The impact of reactor configuration on activated sludge properties and its subsequent influence on anaerobic digestion has been investigated in the laboratory. Activated sludge was generated in two types of reactors that mimic plug flow reactors (PFR) and continuously fed stirred tank
reactors (CSTR). Two solids retention times (SRT), 4 days and 12 days, were used to generate sludge and the feed was primary effluent from a full-scale wastewater treatment plant. Various sludge properties and effluent parameters were monitored during the study. In addition, the generated
activated sludges were digested under anaerobic conditions using both batch and semicontinuous modes. The settleability, dewaterability, and effluent quality of activated sludge were slightly better for PFR systems but the difference was marginal. However, anaerobic digestion of these sludges
led to substantial difference between two systems. The results from both batch and semi-continuous digestions showed that sludge generated from a PFR system digests much better than a CSTR system under otherwise identical conditions. Moreover, old sludge (12 day SRT) from a PFR system showed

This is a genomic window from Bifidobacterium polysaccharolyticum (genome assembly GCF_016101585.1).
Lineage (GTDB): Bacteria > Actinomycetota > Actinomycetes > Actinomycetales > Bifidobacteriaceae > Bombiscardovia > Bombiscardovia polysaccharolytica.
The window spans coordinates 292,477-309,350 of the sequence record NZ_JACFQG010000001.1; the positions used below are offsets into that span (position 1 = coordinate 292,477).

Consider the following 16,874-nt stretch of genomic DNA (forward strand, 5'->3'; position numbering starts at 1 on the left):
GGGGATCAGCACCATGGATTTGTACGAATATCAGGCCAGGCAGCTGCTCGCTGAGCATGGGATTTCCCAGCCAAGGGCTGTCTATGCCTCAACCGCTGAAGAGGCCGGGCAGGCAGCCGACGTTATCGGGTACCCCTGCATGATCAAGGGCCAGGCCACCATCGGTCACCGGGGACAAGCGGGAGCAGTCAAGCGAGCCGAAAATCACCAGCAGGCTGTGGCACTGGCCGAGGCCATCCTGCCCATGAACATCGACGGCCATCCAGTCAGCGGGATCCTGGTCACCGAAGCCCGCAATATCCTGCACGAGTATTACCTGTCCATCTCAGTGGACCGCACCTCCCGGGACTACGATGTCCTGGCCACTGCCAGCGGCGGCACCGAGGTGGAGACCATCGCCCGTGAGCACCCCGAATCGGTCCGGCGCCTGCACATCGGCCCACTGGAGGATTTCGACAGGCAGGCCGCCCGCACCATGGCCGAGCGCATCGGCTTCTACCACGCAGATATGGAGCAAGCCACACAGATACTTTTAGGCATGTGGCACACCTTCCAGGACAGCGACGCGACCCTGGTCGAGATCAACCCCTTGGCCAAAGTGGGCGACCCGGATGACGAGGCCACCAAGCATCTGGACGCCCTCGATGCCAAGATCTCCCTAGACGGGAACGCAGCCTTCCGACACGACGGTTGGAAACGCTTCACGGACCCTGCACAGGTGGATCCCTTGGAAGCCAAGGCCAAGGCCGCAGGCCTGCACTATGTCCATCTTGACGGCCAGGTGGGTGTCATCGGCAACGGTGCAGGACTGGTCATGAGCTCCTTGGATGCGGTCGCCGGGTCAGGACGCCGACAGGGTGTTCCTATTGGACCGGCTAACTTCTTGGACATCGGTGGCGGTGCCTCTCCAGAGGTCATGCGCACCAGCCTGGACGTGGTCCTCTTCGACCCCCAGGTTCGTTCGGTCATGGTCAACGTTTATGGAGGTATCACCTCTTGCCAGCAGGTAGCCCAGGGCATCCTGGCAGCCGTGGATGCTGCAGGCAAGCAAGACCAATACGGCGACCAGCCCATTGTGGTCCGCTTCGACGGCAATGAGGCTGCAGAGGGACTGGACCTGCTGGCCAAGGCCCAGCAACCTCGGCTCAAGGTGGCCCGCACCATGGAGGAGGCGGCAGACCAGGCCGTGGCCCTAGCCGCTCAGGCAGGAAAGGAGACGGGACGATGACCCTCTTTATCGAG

better volatile solids reduction efficiency compared to young sludge (4 day SRT) from a CSTR system. Currently, a reactor configuration does not play a role in determining sludge digestibility. This study, however, indicated that a reactor configuration and the resultant feeding pattern have
substantial influence on the digestibility of sludge under anaerobic conditions. Extraction and protein analysis by sodium dodecyl sulfate polyacrylamide gel electrophoresis (SDS-PAGE) displayed different protein profiles between two activated sludge systems. Furthermore, there was similarity
and difference for bacterial community between PFR and CSTR systems. These results suggest that different reactor configurations provide microenvironments that resulted in development of different microflora at both diversity and phenotype levels and it is these changes that influence sludge
digestibility under anaerobic conditions. A more detailed study should be followed up to verify a critical role the activated sludge reactor plays in generating sludge more amenable to anaerobic digestion.
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